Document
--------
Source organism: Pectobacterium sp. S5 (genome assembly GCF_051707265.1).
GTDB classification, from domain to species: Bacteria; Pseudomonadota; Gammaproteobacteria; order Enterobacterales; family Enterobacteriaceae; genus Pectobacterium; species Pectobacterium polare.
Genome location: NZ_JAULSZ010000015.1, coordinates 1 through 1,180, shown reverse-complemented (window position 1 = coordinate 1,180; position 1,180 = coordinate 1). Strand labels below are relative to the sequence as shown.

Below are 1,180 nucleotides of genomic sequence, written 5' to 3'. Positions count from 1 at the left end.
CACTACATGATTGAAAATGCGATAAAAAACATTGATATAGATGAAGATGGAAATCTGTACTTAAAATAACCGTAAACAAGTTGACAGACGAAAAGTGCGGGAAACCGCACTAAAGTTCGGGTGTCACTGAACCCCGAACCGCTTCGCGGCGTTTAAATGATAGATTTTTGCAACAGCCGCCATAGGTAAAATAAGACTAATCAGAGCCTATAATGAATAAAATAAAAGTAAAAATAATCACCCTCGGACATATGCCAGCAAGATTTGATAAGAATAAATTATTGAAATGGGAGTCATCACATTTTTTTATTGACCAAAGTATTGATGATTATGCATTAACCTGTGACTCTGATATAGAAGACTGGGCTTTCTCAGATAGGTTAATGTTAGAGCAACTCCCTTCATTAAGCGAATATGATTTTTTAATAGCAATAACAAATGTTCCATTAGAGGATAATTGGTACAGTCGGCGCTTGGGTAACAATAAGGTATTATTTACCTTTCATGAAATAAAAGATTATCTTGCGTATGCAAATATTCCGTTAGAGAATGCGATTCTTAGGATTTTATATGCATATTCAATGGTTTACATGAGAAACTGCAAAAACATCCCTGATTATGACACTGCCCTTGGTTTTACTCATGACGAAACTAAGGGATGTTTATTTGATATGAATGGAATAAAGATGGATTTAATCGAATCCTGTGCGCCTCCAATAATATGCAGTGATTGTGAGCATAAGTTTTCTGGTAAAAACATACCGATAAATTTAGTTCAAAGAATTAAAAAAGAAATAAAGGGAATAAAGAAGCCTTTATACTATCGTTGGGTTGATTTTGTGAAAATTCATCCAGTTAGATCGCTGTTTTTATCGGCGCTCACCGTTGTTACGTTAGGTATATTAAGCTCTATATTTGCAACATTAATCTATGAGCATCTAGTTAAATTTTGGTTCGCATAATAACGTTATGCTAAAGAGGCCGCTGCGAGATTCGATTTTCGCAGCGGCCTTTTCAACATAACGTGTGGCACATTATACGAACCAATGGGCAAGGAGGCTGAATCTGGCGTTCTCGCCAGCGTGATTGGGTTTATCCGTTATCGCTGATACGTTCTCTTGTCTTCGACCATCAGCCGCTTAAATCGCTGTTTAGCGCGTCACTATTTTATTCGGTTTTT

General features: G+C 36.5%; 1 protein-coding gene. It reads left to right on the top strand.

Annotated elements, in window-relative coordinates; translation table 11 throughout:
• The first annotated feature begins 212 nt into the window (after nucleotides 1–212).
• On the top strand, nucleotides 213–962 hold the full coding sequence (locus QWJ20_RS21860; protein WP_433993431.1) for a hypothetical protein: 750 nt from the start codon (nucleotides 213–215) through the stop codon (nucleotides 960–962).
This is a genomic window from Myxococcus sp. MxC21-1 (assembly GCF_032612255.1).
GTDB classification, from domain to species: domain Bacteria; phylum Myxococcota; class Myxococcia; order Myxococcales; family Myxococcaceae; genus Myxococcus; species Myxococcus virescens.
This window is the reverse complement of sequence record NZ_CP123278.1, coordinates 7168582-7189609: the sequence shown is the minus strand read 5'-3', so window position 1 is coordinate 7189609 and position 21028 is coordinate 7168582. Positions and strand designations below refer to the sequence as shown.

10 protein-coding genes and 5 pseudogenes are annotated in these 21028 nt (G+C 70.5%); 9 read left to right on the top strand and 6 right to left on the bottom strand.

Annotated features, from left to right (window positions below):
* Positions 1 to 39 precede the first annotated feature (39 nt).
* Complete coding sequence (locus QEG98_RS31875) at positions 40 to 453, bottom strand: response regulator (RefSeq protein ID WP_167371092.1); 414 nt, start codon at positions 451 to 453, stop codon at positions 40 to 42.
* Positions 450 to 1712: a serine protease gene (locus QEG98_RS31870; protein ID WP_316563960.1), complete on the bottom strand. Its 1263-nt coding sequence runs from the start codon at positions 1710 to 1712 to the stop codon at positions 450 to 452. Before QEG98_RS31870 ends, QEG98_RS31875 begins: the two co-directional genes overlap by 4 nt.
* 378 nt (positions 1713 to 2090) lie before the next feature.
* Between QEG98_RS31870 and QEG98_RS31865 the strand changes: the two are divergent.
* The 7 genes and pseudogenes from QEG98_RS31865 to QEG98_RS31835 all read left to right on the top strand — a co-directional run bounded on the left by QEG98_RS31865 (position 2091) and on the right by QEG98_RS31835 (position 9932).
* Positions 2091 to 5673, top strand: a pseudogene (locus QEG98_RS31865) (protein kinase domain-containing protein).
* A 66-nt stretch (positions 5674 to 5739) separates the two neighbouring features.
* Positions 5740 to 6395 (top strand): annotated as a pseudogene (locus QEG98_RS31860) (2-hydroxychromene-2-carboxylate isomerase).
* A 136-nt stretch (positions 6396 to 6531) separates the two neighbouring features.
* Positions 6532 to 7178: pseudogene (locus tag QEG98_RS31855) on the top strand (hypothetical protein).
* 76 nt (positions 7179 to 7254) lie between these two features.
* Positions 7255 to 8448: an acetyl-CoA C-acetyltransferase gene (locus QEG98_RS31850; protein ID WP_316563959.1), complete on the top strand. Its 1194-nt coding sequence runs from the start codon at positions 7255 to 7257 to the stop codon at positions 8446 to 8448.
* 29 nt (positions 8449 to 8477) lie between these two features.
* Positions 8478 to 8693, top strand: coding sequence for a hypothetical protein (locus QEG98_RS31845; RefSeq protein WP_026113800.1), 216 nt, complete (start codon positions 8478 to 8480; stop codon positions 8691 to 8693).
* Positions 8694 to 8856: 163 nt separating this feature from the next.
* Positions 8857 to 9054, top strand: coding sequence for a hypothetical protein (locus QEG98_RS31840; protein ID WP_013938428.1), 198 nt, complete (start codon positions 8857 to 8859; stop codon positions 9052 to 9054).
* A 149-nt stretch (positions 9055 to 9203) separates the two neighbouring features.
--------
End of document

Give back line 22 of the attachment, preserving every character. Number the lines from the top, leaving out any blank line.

* A 66-nt stretch (positions 5674 to 5739) separates the two neighbouring features.